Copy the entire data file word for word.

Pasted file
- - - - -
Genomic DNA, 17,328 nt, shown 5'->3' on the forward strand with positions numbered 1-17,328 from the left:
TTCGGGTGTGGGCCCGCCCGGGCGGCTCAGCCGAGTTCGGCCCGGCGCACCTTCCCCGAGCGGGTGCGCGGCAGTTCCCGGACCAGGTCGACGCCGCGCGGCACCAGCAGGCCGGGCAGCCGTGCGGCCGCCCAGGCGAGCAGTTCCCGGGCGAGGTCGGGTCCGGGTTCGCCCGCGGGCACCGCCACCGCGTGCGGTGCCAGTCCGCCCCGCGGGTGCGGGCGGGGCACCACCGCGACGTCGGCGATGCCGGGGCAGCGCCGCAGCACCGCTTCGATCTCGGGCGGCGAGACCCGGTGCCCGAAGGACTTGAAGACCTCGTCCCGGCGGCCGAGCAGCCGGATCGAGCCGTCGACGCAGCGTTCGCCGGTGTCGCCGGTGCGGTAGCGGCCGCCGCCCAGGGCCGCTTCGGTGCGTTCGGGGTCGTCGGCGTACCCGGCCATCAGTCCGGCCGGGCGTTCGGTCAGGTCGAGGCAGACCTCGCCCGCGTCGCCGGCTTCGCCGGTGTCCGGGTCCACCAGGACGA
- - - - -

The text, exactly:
Genomic DNA, 17,328 nt, shown 5'->3' on the forward strand with positions numbered 1-17,328 from the left:
TTCGGGTGTGGGCCCGCCCGGGCGGCTCAGCCGAGTTCGGCCCGGCGCACCTTCCCCGAGCGGGTGCGCGGCAGTTCCCGGACCAGGTCGACGCCGCGCGGCACCAGCAGGCCGGGCAGCCGTGCGGCCGCCCAGGCGAGCAGTTCCCGGGCGAGGTCGGGTCCGGGTTCGCCCGCGGGCACCGCCACCGCGTGCGGTGCCAGTCCGCCCCGCGGGTGCGGGCGGGGCACCACCGCGACGTCGGCGATGCCGGGGCAGCGCCGCAGCACCGCTTCGATCTCGGGCGGCGAGACCCGGTGCCCGAAGGACTTGAAGACCTCGTCCCGGCGGCCGAGCAGCCGGATCGAGCCGTCGACGCAGCGTTCGCCGGTGTCGCCGGTGCGGTAGCGGCCGCCGCCCAGGGCCGCTTCGGTGCGTTCGGGGTCGTCGGCGTACCCGGCCATCAGTCCGGCCGGGCGTTCGGTCAGGTCGAGGCAGACCTCGCCCGCGTCGCCGGCTTCGCCGGTGTCCGGGTCCACCAGGACGA